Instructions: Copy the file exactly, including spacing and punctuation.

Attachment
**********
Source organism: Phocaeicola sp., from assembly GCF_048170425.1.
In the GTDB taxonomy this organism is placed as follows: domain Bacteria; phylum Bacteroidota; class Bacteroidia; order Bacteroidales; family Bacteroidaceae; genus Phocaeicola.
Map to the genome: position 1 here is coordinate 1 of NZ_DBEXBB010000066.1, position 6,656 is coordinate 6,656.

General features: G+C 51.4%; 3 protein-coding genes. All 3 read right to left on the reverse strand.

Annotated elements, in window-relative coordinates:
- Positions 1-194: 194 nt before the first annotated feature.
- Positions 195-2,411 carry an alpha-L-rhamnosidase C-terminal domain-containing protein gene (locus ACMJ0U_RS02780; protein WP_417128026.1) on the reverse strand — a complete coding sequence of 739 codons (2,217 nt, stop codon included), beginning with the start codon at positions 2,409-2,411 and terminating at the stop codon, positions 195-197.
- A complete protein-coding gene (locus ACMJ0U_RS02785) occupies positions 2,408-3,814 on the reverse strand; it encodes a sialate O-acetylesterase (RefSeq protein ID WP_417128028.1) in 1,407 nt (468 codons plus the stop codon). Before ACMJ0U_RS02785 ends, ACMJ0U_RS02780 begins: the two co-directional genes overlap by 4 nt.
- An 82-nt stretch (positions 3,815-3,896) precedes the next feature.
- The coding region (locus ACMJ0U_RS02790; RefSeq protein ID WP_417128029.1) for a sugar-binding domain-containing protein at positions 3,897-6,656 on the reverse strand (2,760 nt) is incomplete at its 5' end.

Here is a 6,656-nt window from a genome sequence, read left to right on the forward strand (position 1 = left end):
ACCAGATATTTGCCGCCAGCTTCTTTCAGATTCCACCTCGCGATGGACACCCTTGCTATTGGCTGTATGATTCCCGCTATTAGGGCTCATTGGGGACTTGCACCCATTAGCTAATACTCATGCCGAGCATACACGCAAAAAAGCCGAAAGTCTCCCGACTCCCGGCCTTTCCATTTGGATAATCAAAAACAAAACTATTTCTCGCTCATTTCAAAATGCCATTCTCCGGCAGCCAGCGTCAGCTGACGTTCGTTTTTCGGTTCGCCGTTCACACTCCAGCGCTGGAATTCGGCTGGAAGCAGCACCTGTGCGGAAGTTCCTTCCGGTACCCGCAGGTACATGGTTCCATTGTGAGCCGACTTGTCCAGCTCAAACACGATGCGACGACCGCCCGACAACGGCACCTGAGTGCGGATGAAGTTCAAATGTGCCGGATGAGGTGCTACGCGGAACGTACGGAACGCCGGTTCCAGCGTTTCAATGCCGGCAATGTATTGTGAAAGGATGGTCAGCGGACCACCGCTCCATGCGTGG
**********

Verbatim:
Source organism: Phocaeicola sp., from assembly GCF_048170425.1.
In the GTDB taxonomy this organism is placed as follows: domain Bacteria; phylum Bacteroidota; class Bacteroidia; order Bacteroidales; family Bacteroidaceae; genus Phocaeicola.
Map to the genome: position 1 here is coordinate 1 of NZ_DBEXBB010000066.1, position 6,656 is coordinate 6,656.

General features: G+C 51.4%; 3 protein-coding genes. All 3 read right to left on the reverse strand.

Annotated elements, in window-relative coordinates:
- Positions 1-194: 194 nt before the first annotated feature.
- Positions 195-2,411 carry an alpha-L-rhamnosidase C-terminal domain-containing protein gene (locus ACMJ0U_RS02780; protein WP_417128026.1) on the reverse strand — a complete coding sequence of 739 codons (2,217 nt, stop codon included), beginning with the start codon at positions 2,409-2,411 and terminating at the stop codon, positions 195-197.
- A complete protein-coding gene (locus ACMJ0U_RS02785) occupies positions 2,408-3,814 on the reverse strand; it encodes a sialate O-acetylesterase (RefSeq protein ID WP_417128028.1) in 1,407 nt (468 codons plus the stop codon). Before ACMJ0U_RS02785 ends, ACMJ0U_RS02780 begins: the two co-directional genes overlap by 4 nt.
- An 82-nt stretch (positions 3,815-3,896) precedes the next feature.
- The coding region (locus ACMJ0U_RS02790; RefSeq protein ID WP_417128029.1) for a sugar-binding domain-containing protein at positions 3,897-6,656 on the reverse strand (2,760 nt) is incomplete at its 5' end.

Here is a 6,656-nt window from a genome sequence, read left to right on the forward strand (position 1 = left end):
ACCAGATATTTGCCGCCAGCTTCTTTCAGATTCCACCTCGCGATGGACACCCTTGCTATTGGCTGTATGATTCCCGCTATTAGGGCTCATTGGGGACTTGCACCCATTAGCTAATACTCATGCCGAGCATACACGCAAAAAAGCCGAAAGTCTCCCGACTCCCGGCCTTTCCATTTGGATAATCAAAAACAAAACTATTTCTCGCTCATTTCAAAATGCCATTCTCCGGCAGCCAGCGTCAGCTGACGTTCGTTTTTCGGTTCGCCGTTCACACTCCAGCGCTGGAATTCGGCTGGAAGCAGCACCTGTGCGGAAGTTCCTTCCGGTACCCGCAGGTACATGGTTCCATTGTGAGCCGACTTGTCCAGCTCAAACACGATGCGACGACCGCCCGACAACGGCACCTGAGTGCGGATGAAGTTCAAATGTGCCGGATGAGGTGCTACGCGGAACGTACGGAACGCCGGTTCCAGCGTTTCAATGCCGGCAATGTATTGTGAAAGGATGGTCAGCGGACCACCGCTCCATGCGTGG